Soon after the club was founded, the board began to create a library. At this time when the club was new, radio was still a relatively undeveloped medium, and there was no television, let alone Internet! The best way for a city dweller to learn about plants or gardens was through books.
The SFGC library reflects the horticultural interests and concerns of each decade after 1930. In the 1930s, plant exploration was still continuing. "Aristocrats of the Garden" by Ernest Wilson, the leading plant explorer of his generation, is an example.
In the 1940s and 1950s there was a great outpouring of interest in flower arranging. The library has several books by celebrated florist Constance Spry. Roses were an obsession for many and we have some of the classics in this field; as well as numerous issues of the "American Rose Annual", the yearbooks of the American Rose Society. Roses are closely followed by orchids in the heart of the gardener, and the library has a selection of books about orchids from the past.
The collection also includes many handsome picture books covering topics such as large private estate gardens (Dominique Browning), wineries and foreign gardens (Georgina Masson).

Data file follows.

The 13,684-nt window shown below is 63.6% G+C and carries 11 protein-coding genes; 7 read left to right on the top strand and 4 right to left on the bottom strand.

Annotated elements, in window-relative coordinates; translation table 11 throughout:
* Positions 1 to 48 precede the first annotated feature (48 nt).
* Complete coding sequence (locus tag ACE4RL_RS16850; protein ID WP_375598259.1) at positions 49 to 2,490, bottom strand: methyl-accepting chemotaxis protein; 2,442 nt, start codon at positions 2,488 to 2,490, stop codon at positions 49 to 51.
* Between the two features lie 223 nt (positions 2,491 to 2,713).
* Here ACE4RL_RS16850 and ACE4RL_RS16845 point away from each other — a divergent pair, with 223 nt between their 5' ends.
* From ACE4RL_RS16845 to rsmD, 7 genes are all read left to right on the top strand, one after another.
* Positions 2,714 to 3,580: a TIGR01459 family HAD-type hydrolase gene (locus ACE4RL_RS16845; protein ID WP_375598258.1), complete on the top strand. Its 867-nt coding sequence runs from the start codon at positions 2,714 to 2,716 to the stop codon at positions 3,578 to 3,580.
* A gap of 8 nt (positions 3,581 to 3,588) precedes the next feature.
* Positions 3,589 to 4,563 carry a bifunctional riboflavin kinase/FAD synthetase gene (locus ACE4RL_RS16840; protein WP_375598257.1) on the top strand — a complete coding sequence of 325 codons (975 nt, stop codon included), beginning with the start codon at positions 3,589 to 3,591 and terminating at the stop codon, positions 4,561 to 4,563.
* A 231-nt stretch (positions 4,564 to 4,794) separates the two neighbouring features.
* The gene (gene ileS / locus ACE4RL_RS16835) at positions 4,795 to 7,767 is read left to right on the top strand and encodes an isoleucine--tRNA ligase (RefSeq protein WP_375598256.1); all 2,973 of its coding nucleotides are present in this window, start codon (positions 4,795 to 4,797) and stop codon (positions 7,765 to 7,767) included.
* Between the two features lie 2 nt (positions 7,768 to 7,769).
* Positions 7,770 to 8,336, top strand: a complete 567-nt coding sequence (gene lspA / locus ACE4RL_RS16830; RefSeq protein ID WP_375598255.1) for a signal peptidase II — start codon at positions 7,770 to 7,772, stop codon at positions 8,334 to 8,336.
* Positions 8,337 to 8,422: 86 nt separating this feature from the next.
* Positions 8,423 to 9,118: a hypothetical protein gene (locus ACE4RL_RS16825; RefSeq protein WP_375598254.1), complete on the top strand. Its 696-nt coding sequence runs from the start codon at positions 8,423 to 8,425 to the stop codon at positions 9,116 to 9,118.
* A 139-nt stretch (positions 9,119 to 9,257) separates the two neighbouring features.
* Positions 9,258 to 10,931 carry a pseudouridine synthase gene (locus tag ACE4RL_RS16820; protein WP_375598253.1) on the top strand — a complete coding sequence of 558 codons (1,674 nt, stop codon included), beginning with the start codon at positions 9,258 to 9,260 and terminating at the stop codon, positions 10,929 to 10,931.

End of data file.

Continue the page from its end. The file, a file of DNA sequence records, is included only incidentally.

The late Fay Kramer, a distinguished SFGC club member and editor of the journal "Ikebana International", wrote her memoirs, "The Butcher's Daughers" at the age of 85. It is a delicious record of the lives of two impish sisters and their adventures.
Another distinguished member, Sandra Swanson, wrote "A Summer in Tuscany", a guide to surviving in Italy in a summer rental when the water and electricity run sporadically and the cook decides to quit unexpectedly.
If anyone wishes to donate an appropriate book to the library it will be gratefully accepted and acknowledged. If it duplicates a current holding the librarian will donate it to the newly formed library of San Francisco City College's Department of Environmental Horticulture and Floristry